It was only at the end of the bit I was struck by the stark (say that 10 times fast, I dare you) realization that the majority of Kuwait’s talent happen to be in their Teenage years! I took a second look around the crowd and realized that quite a few were probably dropped off by their parents. That is an untapped resource of talent that only gets a chance to shine during school talent shows or band battles.
The countdown had begun with the cessation of the first act, I was one performance closer to my own. Fortunately, I had friends in the crowd that soothed my nerves, and promised to laugh out loud no matter what (cheating I know).
You gals are the best! =”)
A breath of fresh air swept over me when I heard Lexi mention that to many of the performers, this was their first time standing before a live audience. She never failed to admire the courage that the performers demonstrated by standing before a crowd. When you dare to step up before a group of strangers, to step out of your comfort zone, you discover the amazing ability you have within.
One woman shined above all others, with a heart provoking poem written for her unborn daughter, which you can read here.
The musicians took center stage and thrilled the crowd with both renditions as well as original pieces. The euphoria of witnessing their bravery was contagious, and pretty soon I was wondering why I ever felt nervous. Then it hit me, music covers the sound of people talking, whereas in my case, I would need to do so with laughter.
No pressure, no pressure.
The final bit, please ignore the table, I’m not THAT big a nerd, I was merely recycling paper
After what seemed an eternity, my bit had finally come up. Lexi set the mood for me by informing everyone that I was a comedian and not a pro, that this was my first time, and that should I fail to make them laugh that they would not heckle me, and instead just stare at me judgmentally.
No pressure. No pressure.
My first two jokes were greeted by icy silence. People did not see the humor in the moniker of Stand Up Comedy Kuwait (S.U.C.K) nor did they take kindly to me asking the laughers amongst them to tickle the silent ones. Fortunately for me, George took notice of my plight and applauded, which got everyone else applauding, which gave me my second wind.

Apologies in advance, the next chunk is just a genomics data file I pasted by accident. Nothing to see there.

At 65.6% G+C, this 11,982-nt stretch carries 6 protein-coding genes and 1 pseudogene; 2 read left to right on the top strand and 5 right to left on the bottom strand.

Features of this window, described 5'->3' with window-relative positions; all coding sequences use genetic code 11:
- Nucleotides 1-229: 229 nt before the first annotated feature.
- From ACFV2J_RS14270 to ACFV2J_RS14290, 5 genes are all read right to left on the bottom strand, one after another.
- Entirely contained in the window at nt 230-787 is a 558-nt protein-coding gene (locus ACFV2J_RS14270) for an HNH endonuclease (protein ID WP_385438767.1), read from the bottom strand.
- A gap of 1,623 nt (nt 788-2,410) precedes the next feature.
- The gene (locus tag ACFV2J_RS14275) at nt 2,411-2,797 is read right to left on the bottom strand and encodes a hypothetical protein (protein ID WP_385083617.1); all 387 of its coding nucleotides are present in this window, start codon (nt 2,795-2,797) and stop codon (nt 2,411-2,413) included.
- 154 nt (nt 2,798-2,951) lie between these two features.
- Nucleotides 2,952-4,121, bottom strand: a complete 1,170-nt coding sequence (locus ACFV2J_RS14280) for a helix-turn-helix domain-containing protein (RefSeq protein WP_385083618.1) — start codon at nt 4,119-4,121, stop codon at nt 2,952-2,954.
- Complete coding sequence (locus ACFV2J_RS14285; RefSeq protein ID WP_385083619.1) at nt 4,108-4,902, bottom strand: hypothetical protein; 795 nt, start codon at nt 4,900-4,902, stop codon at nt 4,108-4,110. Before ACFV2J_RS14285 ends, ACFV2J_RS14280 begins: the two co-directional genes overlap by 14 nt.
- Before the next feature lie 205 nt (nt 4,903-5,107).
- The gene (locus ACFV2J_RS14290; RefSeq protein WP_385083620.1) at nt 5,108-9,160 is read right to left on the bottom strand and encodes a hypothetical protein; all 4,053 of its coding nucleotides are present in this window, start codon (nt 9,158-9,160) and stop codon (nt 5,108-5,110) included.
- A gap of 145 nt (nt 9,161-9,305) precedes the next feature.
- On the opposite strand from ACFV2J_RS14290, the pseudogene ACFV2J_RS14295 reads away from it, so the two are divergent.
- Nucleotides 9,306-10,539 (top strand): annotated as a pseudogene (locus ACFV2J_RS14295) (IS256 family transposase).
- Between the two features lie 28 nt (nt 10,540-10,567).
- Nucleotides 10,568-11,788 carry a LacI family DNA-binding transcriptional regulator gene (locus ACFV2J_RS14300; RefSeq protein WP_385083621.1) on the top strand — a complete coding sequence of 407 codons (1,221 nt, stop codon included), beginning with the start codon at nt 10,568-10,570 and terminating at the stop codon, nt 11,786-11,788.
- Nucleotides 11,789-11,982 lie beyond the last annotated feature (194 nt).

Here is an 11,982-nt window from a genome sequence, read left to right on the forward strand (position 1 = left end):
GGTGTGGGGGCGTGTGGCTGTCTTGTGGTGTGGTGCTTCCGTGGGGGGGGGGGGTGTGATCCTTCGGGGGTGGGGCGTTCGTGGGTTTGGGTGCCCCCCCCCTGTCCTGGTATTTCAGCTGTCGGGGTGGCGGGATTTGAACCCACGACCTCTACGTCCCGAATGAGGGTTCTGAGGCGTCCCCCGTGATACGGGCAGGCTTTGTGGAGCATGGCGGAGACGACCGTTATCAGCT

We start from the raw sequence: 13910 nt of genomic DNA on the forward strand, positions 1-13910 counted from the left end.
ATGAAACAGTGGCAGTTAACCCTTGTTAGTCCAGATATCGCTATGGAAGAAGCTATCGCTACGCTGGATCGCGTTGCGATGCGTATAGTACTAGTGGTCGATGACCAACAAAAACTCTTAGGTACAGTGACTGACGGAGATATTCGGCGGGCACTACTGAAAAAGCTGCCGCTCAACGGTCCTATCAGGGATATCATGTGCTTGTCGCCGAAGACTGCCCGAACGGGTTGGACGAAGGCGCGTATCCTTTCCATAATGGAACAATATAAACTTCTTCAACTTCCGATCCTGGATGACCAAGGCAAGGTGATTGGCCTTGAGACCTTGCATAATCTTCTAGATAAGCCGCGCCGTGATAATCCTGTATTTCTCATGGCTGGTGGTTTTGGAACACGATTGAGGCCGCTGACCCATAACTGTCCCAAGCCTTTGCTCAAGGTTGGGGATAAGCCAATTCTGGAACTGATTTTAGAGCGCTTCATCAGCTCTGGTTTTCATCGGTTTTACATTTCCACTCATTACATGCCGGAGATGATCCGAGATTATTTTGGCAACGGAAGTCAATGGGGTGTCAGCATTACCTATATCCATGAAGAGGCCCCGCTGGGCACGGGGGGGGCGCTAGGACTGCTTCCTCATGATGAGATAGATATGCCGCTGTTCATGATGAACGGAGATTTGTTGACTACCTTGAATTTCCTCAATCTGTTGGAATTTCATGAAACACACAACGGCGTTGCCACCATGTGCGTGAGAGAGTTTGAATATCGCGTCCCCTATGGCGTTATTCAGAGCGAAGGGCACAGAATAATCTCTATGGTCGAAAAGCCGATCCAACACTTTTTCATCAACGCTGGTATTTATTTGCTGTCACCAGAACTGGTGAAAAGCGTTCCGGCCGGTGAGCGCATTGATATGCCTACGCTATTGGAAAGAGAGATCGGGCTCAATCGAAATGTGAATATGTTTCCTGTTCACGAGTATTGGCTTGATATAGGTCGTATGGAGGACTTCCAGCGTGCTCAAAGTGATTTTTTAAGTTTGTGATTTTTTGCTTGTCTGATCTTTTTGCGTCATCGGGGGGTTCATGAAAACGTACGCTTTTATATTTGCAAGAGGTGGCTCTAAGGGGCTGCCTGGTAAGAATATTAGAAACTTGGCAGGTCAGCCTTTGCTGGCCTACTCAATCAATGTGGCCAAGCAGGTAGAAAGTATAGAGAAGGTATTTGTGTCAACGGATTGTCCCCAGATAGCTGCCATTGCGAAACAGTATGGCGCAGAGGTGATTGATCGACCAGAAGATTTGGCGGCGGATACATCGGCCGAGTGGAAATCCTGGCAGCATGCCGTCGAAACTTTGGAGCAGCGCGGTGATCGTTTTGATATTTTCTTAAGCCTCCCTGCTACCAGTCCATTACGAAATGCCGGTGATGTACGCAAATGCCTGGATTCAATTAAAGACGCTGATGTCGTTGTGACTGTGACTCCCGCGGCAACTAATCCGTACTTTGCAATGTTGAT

Celebrating with my friends
The most amazing feeling afterward was having strangers come up to you and say, that was good, you really made me laugh. It was invigorating. The best thing about the whole event was that it can only go uphill from here. Once you break that first barrier of fear and uncertainty, everything will fall into place.
Refused to perform a solo piece lest his friend in the audience accept to be his valentine. Smooth
The rest of the evening was equally incredible. It was truly breathtaking to be made aware of all the musical talent available in Kuwait, from young Romeo’s who wrote ballads for their Valentines (albeit with a hint of inappropriateness given their young age) to Semi-Pro Rockers the likes of Ayle Noah. The singers (such as Bashayer) stole the show with an amazing set of pipes, and I made sure to let them know that.
Ras, a talented vocalist
Finally, with the last performance of the evening redefining people’s understanding of musical talent, the show drew to a close. Everyone was forever changed by their experience, both performers and audience alike.
These performers were not amateurs, they were enthusiasts. They were not practicing a hobby, they were following a passion. And that is the first step on the road to perfection.
May they all remain steadfast in their journey towards self discovery, and continue to enlighten those around them.
none can wipe the goofy smirk off my face!
Lexi in the house!